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What’s A TA?

Lexi describes her day-to-day as a Russian language TA.

Lexi describes her day-to-day as a Russian language TA.


At Carleton, we take great pride in the fact that all our classes are taught by professors. However, we also take pride in our peer-to-peer learning centers, such as the Writing Center, the Academic Support Center, and TA’s! 

TA stands for “Teaching Assistant.” At Carleton, the responsibilities of a TA can vary from class to class, but the guiding principle is that we’re students who know a thing or two about the class you’re taking. In some classes, mainly STEM courses, the TA is called a “prefect” but that’s more of a semantic difference than anything else.

Whether we work with students on the content, how to study for the class, or both, depends on what the professor has agreed with the TA on. In my case, Russian professor Dr. Laura Goering and I have agreed that my job is to be a “cultural translator” for Elementary Russian students. 

“Cultural translator” just means that I’m facilitating times where students can figure out how to learn in the college environment. My job is to break down some of the assignments and expectations from Dr. Goering to first-years. The transition from high school to college goes much more smoothly when you can consult with someone who has done it before.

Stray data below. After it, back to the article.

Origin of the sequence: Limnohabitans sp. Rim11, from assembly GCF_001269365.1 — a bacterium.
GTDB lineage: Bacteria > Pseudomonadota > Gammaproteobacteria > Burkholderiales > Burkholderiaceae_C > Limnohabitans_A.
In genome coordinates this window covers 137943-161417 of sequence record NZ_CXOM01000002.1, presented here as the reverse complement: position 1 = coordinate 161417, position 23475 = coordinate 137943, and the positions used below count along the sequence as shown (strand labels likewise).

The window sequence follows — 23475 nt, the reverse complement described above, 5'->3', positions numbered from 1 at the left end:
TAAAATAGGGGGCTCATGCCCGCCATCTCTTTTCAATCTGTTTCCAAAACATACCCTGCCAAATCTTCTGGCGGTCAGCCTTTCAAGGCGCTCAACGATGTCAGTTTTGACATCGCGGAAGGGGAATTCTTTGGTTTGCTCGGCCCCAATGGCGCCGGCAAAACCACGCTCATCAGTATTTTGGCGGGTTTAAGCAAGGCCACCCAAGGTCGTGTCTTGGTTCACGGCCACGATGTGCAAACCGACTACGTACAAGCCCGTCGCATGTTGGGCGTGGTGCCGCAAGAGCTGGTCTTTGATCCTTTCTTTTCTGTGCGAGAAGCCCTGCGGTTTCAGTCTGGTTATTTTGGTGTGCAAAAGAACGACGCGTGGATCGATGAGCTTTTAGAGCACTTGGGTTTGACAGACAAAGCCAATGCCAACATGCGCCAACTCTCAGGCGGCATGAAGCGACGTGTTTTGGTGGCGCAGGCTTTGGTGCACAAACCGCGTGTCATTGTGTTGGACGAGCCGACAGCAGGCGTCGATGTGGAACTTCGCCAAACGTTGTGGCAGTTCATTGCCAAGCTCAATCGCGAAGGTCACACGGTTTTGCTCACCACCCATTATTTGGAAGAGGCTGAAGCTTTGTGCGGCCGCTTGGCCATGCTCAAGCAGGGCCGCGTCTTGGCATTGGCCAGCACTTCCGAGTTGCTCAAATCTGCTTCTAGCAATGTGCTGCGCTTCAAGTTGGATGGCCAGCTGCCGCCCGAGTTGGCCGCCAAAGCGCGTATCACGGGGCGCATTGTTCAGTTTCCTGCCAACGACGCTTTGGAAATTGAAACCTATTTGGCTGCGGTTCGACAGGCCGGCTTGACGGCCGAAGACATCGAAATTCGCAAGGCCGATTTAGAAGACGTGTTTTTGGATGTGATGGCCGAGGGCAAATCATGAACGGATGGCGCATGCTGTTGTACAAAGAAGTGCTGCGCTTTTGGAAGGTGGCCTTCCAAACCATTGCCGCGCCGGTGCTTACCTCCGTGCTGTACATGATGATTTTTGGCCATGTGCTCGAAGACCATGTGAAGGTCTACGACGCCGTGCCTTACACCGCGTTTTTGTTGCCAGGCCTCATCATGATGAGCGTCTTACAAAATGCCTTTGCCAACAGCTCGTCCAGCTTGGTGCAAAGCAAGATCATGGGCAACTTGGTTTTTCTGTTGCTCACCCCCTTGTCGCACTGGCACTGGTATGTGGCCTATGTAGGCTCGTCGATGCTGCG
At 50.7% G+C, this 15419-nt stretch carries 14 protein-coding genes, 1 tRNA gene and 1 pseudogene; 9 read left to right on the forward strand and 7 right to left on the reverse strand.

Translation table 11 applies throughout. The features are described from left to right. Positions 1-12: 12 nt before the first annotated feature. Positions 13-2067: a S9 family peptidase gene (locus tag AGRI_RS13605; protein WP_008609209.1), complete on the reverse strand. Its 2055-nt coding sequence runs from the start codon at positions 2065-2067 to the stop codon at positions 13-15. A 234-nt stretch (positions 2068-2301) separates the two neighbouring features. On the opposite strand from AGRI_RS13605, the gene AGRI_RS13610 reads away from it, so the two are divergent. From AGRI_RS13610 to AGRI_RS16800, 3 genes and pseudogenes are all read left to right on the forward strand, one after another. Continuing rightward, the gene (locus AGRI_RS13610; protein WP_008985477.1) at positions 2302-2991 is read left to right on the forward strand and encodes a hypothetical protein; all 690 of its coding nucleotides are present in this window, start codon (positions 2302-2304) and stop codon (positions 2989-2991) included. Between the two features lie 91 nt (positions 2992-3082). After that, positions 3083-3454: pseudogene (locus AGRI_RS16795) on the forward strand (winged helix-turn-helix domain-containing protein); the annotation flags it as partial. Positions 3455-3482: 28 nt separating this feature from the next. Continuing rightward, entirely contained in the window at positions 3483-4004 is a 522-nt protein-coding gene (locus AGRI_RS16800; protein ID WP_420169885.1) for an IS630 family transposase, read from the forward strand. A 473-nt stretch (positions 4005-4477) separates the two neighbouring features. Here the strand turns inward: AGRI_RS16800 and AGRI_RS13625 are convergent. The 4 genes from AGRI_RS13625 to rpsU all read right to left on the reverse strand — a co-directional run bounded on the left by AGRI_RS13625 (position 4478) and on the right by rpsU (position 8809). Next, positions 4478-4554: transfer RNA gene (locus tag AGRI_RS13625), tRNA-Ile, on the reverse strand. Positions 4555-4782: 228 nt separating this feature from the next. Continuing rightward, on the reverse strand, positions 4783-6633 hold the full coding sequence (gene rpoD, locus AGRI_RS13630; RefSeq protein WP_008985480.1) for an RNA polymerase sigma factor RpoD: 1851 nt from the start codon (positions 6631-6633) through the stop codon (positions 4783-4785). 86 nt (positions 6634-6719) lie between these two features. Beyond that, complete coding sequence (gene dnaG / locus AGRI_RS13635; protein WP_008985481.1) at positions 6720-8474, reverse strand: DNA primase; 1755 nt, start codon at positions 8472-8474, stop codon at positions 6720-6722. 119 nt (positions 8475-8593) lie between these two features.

Three students study at a table in Anderson Hall
A study space in Anderson Hall

Being a Russian TA has been one of the most rewarding experiences I’ve had at Carleton. I love seeing the wheels turn in students’ minds as they understand a new study skill or new vocabulary word. Getting to know students as individuals, like learning their favorite foods and the way that they learn best, has made this term so interesting and fun!

As a student who utilizes TAs as much as I can, I know how important it is that TAs care about the individuals they’re working with. In my opinion, the biggest role that TAs play is as cheerleaders: everything else follows. We believe in you, so we’re trying to provide you with the skills and knowledge necessary to succeed both in the classroom and in the real world.

Did you know that some of the most successful students at Carleton make considerable use of their TAs? For once and for all, seeing your TA is not an admission of weakness or a last resort for a failing grade. Seeing your TA for a class is simply being a good scholar. It means that you care about the class and you want to do well. TAs can model good study habits and make information more accessible to you.

TAs have the advantage of being a peer, and when they lean into that role, it really makes all the difference. My favorite way to do this is by sitting on the floor with students like we’re back in grade school. It breaks the ice and is pretty comfortable!

I am proud to be a Russian TA because I get to work with so many intelligent students regarding a subject I care deeply about. My hope is that they find working with me as valuable as I find working with them!